According to her, “we are working with wide range of circles in political system, we are also out to mobilise women, youth groups and people with disabilities to ensure they have access and right to vote and think. This is one of the important themes of the International Democracy Day, which is looking at participation and inclusion.
“We are working towards getting people involved, and we are supporting advocacy as well as technology in the electoral process. We have carried out security and threats’ assessment to identify flashpoints. So, we are doing a wide range of work in partnership with some civil society organisations with the US government and its programsmes.”
“I want to state categorically that Britain has no interest in the outcome of this election, because we do not and will not have a preferred candidate. What we want to uphold is the process, that is what matters to us and that is what we are supporting because we have no preference to any candidate”.
Dominic Williams, a political councilor in the British High Commission, Abidjan said, “one of the reasons we are working on democracy in Nigeria is because we believe that democracy is highly valued by Britain and we believe that is the value we share with Nigeria as a member of the Commonwealth.”
His words, “As part of our Foreign policy, we believe in promoting, defending and connecting lots of people to achieve democracy in their various areas. I think there has been tremendous progress made in Nigeria since the return of democracy in 1999.”
In our scope, we will highlight the events of 2015, which recorded the first peaceful transition by an incumbent to an opposition party, a stride that achieved and ushered in more peace than anticipated. So that was an incredible achievement and we will like to see same in 2019.”
He said, “Britain is committed to support Nigeria to achieve free, fair and credible election come 2019. We are also enough in NH an all-inclusive election that will feature, young people and women.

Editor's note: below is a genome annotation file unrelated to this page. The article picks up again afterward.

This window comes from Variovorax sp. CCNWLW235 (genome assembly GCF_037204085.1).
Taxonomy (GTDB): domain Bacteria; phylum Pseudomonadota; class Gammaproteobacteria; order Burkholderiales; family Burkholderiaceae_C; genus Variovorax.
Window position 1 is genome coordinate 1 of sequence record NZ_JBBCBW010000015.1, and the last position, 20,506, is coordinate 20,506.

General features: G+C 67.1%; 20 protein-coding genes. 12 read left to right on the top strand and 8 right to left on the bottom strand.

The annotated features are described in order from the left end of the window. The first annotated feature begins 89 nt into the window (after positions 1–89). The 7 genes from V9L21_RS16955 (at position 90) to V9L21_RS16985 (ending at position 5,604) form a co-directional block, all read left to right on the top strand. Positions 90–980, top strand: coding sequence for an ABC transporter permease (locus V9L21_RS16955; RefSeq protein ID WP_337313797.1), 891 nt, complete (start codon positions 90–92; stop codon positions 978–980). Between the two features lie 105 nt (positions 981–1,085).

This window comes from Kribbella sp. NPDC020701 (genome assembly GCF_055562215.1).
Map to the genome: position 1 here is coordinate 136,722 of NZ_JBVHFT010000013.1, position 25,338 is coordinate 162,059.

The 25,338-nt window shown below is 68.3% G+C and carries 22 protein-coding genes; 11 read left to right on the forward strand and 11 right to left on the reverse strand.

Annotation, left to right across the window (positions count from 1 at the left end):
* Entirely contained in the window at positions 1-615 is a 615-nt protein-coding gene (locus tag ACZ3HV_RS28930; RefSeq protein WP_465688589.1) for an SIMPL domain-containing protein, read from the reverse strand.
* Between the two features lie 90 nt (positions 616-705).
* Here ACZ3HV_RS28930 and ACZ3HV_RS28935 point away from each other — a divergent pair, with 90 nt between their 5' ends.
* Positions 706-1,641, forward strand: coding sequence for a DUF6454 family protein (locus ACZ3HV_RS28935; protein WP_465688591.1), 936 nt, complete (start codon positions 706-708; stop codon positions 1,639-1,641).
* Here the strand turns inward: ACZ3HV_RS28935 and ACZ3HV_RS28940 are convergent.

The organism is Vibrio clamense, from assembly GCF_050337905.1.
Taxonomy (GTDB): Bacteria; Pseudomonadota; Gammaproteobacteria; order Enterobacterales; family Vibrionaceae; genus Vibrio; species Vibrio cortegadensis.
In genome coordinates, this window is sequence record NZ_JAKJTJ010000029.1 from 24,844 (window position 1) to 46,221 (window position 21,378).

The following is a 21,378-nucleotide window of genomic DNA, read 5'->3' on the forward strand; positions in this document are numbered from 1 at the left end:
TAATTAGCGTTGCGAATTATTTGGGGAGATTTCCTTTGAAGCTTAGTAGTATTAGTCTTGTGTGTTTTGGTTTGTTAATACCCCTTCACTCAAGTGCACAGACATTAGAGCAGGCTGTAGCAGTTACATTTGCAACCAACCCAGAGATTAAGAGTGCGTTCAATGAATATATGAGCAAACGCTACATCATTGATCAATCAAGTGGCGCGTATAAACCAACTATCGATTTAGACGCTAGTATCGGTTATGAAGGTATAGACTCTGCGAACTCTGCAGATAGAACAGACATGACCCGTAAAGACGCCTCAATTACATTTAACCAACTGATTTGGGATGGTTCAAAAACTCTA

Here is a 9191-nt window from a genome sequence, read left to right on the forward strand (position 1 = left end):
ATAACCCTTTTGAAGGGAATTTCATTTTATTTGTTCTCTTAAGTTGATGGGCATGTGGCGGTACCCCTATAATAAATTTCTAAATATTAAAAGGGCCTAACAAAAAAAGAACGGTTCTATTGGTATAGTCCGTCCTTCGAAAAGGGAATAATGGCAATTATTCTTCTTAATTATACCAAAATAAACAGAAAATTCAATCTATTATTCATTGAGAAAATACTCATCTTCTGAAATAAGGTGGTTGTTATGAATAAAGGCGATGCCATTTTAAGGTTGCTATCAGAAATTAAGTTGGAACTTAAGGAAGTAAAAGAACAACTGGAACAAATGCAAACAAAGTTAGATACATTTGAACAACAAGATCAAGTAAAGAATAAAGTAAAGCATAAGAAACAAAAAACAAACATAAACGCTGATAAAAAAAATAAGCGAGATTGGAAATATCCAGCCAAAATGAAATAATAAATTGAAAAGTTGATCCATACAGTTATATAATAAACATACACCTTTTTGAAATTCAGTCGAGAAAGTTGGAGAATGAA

So, our support in Nigeria is particularly on the processes and the way the election is managed.
It would also involve talking to political activists because; election is not only about the technical processes. “
Williams stated that the media is very important in intimating voters and candidates on their expectations. UK contributes in monitoring and evaluating the Nigerian Project.”
He said, “It is obvious that Nigeria’s projects are enormous, the budgets are enormous and the Nigerian electorates are enormous.
“We’re providing support to the Electoral Commission (INEC), we’re doing some training of electoral observers, we funded the situation room and the NGOs who are so important to society; so important in elections, we’re encouraging women and youth groups to get engaged in politics and to vote.”
“All of these are carried out through the department for International Development Programmes, which is about deepening democracy in Nigeria.
“So, there is very strong UK support for the process and we are here to make sure that the process works and to help in really getting those roots of democracy firmly embedded in Nigerian soil but not engaging obviously in the party political campaigning and so on and there is a clear distinction there, I’m sure you understand,” he said in conclusion.